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24 March 1999

NATO's Aggression against the Federal Republic of Yugoslavia

ARTEL 17 March 2005
www.globalresearch.ca 24 March 2005

The URL of this article is: http://globalresearch.ca/articles/ART503A.html


Belgrade Forum for World Equality Belgrade, March 17, 2005

This month, March 24th specifically, marks the sixth anniversary of the beginning of the NATO pact's 1999 aggression against the Federal Republic of Yugoslavia. During the aggression, which lasted 78 days, thousands of people became casualties, a large number of whom were wounded and rendered disabled for the rest of their lives. The result was the destruction of the road and rail network, schools, hospitals, petroleum facilities and cultural monuments. The direct material damage is estimated at US$ 1 billion. The use of depleted uranium has lastingly polluted land and water the length and breadth of Serbia and Montenegro, particularly Kosovo and Metohija. The consequences on the population, particularly infants and children is being seen in terrible birth defects and this is just the tip of the iceberg which will only get worse with time. The ghosts of ruined buildings are still visible in the center of Belgrade.

The aggression of NATO on the Federal Republic of Yugoslavia represents a previously unseen strike at the international legal system and relations and the entire United Nations system. Its motives and consequences represent the most important occurrence in world affairs since WWII. It was a war against Europe whose consequences are only now being accurately seen. NATO's aggression against the Federal Republic of Yugoslavia represented the thin wedge of the doctrine of unilateral use of force in international relations and, after the attacks on Afghanistan and Iraq the question asks itself, "Who is next?"

In the course of that aggression NATO became allied with the terrorist KLA. The results of this association is felt to this day in the continuation of terrorist activities against Serbs and other non-Albanians throughout Kosovo and Metohija, witnessed by the destruction of Christian cultural monuments and the ethnic cleansing of Serbian and other non-Albanian populations. The most visible evidence of this state of affairs occurred in the period of March 17- 19, 2004, when Albanian terrorists cleansed additional thousands of Serbs from the homes and hearths in which they have lived for centuries as well as destroying an additional 35 Middle Age Serbian churches and monasteries.

The consequences have been the maintenance of ties and the presence of 'sleeper cells' of Al-Quaidi in the Balkans. A further consequence is that over 250 thousand Serbian and non-Albanian refugees, who were forced from Kosovo during the 1999 NATO attack and afterward, have been denied the ability to return to Kosovo, contrary to all promises to the contrary.

The thesis regarding 'frustrated Kosovo Albanians' was manufactured and forwarded with the object of justifying NATO's illegal attack and to move forward the detaching of Kosovo and Metohija from Serbia, and the creation of a 'Greater Albania' to the detriment of the lands of Serbia, Montenegro, Macedonia and Greece. The Albanians in Kosovo Metohija aren't frustrated; that thesis was launched to expedite the implementation of plans for the changing of internationally recognized borders in the Balkans. Why does no one speak of the fact that Serbs are frustrated, particularly those in Kosovo and the over 250 thousand who can't return to their homes? Are they unconcerned about the state of affairs? The Balkans and Serbia Montenegro need peace, stability and development. That is only possible within existing borders. Before the so-called final decision on Kosovo Metohija there must be a way found to return the 250 thousand refugee Serbs to Kosovo Metohija.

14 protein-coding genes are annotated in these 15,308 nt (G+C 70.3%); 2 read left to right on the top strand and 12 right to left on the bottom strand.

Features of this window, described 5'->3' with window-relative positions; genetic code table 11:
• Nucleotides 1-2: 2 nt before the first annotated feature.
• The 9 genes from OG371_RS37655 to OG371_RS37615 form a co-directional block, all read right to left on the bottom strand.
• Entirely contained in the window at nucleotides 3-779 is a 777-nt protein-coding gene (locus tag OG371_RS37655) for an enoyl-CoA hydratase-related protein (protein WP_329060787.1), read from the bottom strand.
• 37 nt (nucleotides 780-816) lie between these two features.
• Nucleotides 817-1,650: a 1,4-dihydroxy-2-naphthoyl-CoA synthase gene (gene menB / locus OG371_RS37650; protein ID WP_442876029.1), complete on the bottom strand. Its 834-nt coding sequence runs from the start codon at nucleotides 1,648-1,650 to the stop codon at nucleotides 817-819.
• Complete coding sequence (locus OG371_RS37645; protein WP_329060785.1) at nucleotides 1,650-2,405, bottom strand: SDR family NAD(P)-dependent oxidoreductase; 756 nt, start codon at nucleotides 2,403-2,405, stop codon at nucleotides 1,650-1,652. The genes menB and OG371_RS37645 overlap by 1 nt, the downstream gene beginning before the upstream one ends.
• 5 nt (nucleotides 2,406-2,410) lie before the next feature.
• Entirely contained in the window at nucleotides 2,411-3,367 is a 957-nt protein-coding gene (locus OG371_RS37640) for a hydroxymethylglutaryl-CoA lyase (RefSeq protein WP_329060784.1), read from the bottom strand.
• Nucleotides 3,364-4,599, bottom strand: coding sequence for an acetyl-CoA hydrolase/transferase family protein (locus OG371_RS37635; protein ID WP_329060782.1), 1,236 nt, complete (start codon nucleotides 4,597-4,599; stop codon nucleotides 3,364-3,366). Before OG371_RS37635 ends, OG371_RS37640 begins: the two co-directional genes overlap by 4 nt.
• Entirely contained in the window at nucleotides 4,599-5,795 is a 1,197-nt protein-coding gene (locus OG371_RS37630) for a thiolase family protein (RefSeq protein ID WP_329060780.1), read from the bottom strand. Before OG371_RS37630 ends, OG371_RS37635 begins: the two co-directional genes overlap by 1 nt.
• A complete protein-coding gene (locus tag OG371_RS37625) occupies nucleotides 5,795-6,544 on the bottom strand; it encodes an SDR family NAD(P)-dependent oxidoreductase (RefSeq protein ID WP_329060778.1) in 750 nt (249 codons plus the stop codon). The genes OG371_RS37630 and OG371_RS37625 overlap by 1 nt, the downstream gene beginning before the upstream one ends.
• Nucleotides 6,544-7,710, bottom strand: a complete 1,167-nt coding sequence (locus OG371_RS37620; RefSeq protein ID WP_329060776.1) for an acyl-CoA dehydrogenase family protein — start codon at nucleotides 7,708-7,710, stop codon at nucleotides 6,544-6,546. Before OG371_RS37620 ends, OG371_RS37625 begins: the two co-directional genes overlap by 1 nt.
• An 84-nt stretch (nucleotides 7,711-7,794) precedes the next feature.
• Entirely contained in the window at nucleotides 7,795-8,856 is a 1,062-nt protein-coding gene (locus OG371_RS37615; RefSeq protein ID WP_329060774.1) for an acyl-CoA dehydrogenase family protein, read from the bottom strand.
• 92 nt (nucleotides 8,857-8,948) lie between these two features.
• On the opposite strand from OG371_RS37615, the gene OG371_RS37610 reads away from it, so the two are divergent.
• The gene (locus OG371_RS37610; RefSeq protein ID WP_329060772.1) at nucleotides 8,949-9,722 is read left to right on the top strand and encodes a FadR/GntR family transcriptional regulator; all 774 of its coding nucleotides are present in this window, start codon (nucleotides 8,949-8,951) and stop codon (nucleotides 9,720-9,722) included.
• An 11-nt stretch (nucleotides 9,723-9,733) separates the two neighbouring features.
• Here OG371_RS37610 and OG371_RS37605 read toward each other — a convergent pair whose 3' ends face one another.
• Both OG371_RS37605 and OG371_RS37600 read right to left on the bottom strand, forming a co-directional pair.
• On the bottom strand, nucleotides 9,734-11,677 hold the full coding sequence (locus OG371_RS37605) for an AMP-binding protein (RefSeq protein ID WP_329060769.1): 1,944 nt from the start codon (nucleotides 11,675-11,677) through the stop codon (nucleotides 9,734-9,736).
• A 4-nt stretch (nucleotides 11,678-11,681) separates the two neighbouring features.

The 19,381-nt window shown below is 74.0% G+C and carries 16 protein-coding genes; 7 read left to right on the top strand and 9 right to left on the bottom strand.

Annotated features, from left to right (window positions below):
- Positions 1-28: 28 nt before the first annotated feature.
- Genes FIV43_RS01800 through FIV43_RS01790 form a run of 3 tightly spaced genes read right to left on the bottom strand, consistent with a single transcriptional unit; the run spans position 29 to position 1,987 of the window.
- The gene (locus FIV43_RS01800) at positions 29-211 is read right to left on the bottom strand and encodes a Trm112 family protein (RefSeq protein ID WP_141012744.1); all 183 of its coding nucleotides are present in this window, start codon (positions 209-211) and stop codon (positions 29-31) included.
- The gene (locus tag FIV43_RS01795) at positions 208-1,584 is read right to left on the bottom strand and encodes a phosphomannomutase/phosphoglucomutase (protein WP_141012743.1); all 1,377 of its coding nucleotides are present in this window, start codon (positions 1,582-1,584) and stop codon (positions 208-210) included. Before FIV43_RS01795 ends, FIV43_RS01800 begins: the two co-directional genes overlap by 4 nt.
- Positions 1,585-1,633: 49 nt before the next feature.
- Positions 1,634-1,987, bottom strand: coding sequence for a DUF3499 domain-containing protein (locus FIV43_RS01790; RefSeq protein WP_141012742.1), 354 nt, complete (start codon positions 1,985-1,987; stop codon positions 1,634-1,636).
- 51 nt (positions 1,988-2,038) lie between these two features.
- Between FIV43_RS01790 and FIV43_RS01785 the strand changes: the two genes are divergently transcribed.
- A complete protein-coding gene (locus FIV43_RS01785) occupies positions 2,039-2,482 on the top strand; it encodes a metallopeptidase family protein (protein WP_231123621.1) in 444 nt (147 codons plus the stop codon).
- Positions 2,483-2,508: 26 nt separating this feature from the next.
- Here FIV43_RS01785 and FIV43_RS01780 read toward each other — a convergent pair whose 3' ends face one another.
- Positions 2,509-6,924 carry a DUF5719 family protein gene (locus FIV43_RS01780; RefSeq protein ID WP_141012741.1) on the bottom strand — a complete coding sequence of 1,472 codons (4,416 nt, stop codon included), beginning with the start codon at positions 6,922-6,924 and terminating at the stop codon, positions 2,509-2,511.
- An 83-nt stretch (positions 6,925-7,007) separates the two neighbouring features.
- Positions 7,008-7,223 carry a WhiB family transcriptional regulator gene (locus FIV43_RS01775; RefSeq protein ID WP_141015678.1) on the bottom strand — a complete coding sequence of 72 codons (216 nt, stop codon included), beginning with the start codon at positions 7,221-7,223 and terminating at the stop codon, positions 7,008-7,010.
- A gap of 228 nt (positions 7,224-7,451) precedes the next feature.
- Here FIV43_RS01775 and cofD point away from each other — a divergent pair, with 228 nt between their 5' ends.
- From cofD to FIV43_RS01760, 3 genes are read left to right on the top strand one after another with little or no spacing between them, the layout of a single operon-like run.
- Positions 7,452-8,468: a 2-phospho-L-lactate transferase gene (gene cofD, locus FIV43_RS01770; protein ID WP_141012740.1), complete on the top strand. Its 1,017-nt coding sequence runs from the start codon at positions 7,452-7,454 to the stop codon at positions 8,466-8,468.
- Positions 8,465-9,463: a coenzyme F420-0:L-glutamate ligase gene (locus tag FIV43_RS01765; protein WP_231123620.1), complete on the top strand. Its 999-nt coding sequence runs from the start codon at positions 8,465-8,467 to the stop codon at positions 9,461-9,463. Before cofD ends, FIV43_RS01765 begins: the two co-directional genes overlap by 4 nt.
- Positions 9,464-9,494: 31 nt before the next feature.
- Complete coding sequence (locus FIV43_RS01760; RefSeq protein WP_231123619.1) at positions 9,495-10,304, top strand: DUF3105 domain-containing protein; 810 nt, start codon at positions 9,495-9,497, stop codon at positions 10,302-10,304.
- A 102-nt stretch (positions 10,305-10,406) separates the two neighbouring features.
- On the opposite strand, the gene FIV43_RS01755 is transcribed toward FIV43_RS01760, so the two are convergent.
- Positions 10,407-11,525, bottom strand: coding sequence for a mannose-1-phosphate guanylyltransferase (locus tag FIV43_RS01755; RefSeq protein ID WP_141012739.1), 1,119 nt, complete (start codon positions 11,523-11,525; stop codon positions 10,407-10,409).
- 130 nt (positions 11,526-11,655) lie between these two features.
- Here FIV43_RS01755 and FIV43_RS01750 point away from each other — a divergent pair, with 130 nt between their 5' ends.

Attack on civilians

During the NATO aggression on the Federal Republic of Yugoslavia from March 24-June 10, 1999, NATO aircraft committed many multiple attacks against civilians and civilian infrastructure. In those attacks children, the sick, travelers, people on the streets, in the markets, refugee columns all suffered. Hospitals, homes, schools, churches and bridges were all attacked and destroyed. The spokespersons of NATO called these kinds of attacks 'collateral damage', even though the evidence shows that the purpose of these bombings was to terrorize and destroy the moral of the civilian population.

We remind the readers of some of the occurrences in which civilians were casualties:

April 4 - Heating plant in Belgrade (1 dead) April 12 - Passenger train at Grdelica (20 dead) April 14 - Refugee column in Kosovo Metohija (73 dead) April 23 - Radio Television Beograd (16 dead) May 1 - Bridge in Kosovo (39 dead) May 2 - Civilian bus near Savinih voda in Kosovo (17 dead) May 7 - Chinese embassy in Belgrade (3 dead) May 7 - Nis (14 dead) May 8 - Bridge in Nis (2 dead) May 13 - Refugee camp in Kosovo Metohija (48 to 97 dead) May 19 & 21 - Dubrava prison at Istok (99 dead) May 30 - Bridge at Varvarin (10 dead)

This is only a small number of the innocent civilians of NATO's aggression. As humans, a people and a nation we have the moral obligation to honor all the other casualties of that aggression. On that other list of casualties let us remember 2 year old Milice Rakic from Batajnice, a suburb of Belgrade, the casualties of the bombing of the children's ward of Dragisa Misovic Hospital in Belgrade and many others. Let us remember the thousands and thousands of wounded who are still with us, often without the basic minimum for existence.


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